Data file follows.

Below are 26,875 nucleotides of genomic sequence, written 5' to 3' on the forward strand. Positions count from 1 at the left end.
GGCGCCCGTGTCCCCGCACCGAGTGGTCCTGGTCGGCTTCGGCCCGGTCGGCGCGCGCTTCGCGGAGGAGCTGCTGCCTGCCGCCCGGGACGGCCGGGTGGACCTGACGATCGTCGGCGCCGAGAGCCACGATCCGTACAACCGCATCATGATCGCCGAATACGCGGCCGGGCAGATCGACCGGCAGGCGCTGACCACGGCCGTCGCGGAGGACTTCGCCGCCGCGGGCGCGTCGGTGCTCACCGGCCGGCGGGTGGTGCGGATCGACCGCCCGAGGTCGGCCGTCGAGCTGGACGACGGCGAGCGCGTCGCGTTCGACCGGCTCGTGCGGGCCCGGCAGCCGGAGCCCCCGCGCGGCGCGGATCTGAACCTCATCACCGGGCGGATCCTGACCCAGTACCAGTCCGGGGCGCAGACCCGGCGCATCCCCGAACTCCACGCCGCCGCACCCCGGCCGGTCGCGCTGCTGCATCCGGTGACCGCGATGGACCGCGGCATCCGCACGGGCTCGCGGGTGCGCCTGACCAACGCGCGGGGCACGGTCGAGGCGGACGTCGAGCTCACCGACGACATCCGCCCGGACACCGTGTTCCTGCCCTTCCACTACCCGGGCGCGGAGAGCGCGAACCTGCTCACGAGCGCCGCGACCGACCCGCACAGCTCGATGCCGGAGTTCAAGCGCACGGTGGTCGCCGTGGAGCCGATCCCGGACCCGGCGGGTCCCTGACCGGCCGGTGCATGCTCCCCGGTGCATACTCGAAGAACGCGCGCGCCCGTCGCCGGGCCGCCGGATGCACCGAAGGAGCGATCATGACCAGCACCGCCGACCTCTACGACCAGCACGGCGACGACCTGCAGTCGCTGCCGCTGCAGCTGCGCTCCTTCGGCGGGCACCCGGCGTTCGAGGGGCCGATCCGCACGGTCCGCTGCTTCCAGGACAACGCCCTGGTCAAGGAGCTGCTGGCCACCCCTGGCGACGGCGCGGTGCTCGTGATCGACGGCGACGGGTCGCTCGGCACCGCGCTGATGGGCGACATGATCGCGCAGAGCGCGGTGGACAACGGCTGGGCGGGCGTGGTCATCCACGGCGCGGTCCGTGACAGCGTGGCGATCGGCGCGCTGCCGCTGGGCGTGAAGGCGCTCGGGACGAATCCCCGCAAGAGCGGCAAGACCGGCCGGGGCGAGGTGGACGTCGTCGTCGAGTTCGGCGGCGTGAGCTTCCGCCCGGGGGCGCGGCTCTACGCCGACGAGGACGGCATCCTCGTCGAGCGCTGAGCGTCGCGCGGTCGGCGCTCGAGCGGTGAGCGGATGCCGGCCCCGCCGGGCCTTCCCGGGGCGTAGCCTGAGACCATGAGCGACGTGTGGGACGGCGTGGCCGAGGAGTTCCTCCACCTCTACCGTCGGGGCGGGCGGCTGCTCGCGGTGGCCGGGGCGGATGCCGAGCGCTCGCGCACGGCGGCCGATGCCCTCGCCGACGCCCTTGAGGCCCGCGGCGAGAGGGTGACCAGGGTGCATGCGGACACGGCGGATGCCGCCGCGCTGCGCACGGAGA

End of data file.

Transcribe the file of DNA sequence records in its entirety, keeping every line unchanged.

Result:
Below are 26,875 nucleotides of genomic sequence, written 5' to 3' on the forward strand. Positions count from 1 at the left end.
GGCGCCCGTGTCCCCGCACCGAGTGGTCCTGGTCGGCTTCGGCCCGGTCGGCGCGCGCTTCGCGGAGGAGCTGCTGCCTGCCGCCCGGGACGGCCGGGTGGACCTGACGATCGTCGGCGCCGAGAGCCACGATCCGTACAACCGCATCATGATCGCCGAATACGCGGCCGGGCAGATCGACCGGCAGGCGCTGACCACGGCCGTCGCGGAGGACTTCGCCGCCGCGGGCGCGTCGGTGCTCACCGGCCGGCGGGTGGTGCGGATCGACCGCCCGAGGTCGGCCGTCGAGCTGGACGACGGCGAGCGCGTCGCGTTCGACCGGCTCGTGCGGGCCCGGCAGCCGGAGCCCCCGCGCGGCGCGGATCTGAACCTCATCACCGGGCGGATCCTGACCCAGTACCAGTCCGGGGCGCAGACCCGGCGCATCCCCGAACTCCACGCCGCCGCACCCCGGCCGGTCGCGCTGCTGCATCCGGTGACCGCGATGGACCGCGGCATCCGCACGGGCTCGCGGGTGCGCCTGACCAACGCGCGGGGCACGGTCGAGGCGGACGTCGAGCTCACCGACGACATCCGCCCGGACACCGTGTTCCTGCCCTTCCACTACCCGGGCGCGGAGAGCGCGAACCTGCTCACGAGCGCCGCGACCGACCCGCACAGCTCGATGCCGGAGTTCAAGCGCACGGTGGTCGCCGTGGAGCCGATCCCGGACCCGGCGGGTCCCTGACCGGCCGGTGCATGCTCCCCGGTGCATACTCGAAGAACGCGCGCGCCCGTCGCCGGGCCGCCGGATGCACCGAAGGAGCGATCATGACCAGCACCGCCGACCTCTACGACCAGCACGGCGACGACCTGCAGTCGCTGCCGCTGCAGCTGCGCTCCTTCGGCGGGCACCCGGCGTTCGAGGGGCCGATCCGCACGGTCCGCTGCTTCCAGGACAACGCCCTGGTCAAGGAGCTGCTGGCCACCCCTGGCGACGGCGCGGTGCTCGTGATCGACGGCGACGGGTCGCTCGGCACCGCGCTGATGGGCGACATGATCGCGCAGAGCGCGGTGGACAACGGCTGGGCGGGCGTGGTCATCCACGGCGCGGTCCGTGACAGCGTGGCGATCGGCGCGCTGCCGCTGGGCGTGAAGGCGCTCGGGACGAATCCCCGCAAGAGCGGCAAGACCGGCCGGGGCGAGGTGGACGTCGTCGTCGAGTTCGGCGGCGTGAGCTTCCGCCCGGGGGCGCGGCTCTACGCCGACGAGGACGGCATCCTCGTCGAGCGCTGAGCGTCGCGCGGTCGGCGCTCGAGCGGTGAGCGGATGCCGGCCCCGCCGGGCCTTCCCGGGGCGTAGCCTGAGACCATGAGCGACGTGTGGGACGGCGTGGCCGAGGAGTTCCTCCACCTCTACCGTCGGGGCGGGCGGCTGCTCGCGGTGGCCGGGGCGGATGCCGAGCGCTCGCGCACGGCGGCCGATGCCCTCGCCGACGCCCTTGAGGCCCGCGGCGAGAGGGTGACCAGGGTGCATGCGGACACGGCGGATGCCGCCGCGCTGCGCACGGAGA